Much of the buzz about autonomous vehicles surrounds the technology needed to keep the car in its lane and from hitting other vehicles, or worse, pedestrians.
However, knowing where it’s going may be just as important so having up-to-date maps is critical the success of those vehicles.
Bosch and GPS-maker TomTom are pairing up to produce the highly detailed maps that will be needed for autonomous or semi-autonomous driving in the near future.
For those who thought navigation systems were already using these types of maps, think again. The two differ in the level of accuracy, which is now correct to the decimeter. The other difference is the layering of maps to create a comprehensive program.
The traditional base navigation layer is used to calculate routes from A to B, including the sequence of roads to be driven. The localization layer uses a novel-positioning concept providing highly accurate map data, which the automated vehicle uses to accurately calculate its position within a lane.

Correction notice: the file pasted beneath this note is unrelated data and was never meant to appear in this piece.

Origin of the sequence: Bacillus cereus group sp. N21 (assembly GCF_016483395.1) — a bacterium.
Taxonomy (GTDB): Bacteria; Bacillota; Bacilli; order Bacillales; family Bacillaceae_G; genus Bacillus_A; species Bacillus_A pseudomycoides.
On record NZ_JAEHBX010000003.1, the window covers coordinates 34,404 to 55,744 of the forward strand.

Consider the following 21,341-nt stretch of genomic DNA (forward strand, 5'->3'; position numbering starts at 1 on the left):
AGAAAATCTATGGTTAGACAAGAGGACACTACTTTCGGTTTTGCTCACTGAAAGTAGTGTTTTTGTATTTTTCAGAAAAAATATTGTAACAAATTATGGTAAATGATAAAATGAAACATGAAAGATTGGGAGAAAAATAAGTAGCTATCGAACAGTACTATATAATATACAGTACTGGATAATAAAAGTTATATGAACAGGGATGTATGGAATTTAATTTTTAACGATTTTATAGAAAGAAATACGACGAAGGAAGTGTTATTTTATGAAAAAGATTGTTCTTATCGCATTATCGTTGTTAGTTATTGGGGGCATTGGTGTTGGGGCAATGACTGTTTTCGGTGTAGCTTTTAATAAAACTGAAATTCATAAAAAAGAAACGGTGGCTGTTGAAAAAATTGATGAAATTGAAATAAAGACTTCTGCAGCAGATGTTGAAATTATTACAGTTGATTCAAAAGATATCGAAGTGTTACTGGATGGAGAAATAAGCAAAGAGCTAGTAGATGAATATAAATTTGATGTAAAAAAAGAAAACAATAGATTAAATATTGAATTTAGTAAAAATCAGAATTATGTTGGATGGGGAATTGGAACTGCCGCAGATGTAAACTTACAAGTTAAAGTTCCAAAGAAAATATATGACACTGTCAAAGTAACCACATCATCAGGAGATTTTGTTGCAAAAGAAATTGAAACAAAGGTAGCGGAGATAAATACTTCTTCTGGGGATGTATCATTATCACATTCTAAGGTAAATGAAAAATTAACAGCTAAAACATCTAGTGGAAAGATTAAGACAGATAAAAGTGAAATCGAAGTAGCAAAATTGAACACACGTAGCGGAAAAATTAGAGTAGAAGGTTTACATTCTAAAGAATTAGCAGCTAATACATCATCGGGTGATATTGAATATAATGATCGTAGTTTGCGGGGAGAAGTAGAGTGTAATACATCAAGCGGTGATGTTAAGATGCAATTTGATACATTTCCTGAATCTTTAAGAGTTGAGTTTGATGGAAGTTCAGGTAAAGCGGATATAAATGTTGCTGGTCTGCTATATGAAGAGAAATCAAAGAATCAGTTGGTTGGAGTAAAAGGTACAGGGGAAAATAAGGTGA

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To do this, the vehicle compares its sensed environment with the corresponding information in the localization layer. In this way, the vehicle can accurately define its position relative to the road and its surroundings.
On top of the localization layer, the planning layer contains not only attributes such as lane divider types, traffic signs, speed limits, etc., but also 3D information about road geometry, including curves and slopes. With the help of this very detailed lane information, the automated vehicle can decide things such as when and how to change lane.
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Think of the difference between current maps and the new autonomous-vehicle-friendly maps as the difference between the standard tube television and the new curved-screen 4K high-definition televisions. In fact, the maps are checked using the Tesla Model S and its hi-def, iPad-like touch screen.
The companies began the process in 2013 and are mapping all the roads in Germany to start. The program will be expanded to cover all of Europe and North America in the near future.
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“By the end of 2015, we want to have new high-precision maps for automated driving for all freeways and freeway-like roads in Germany,” said Jan Maarten de Vries, vice president, Automotive at TomTom.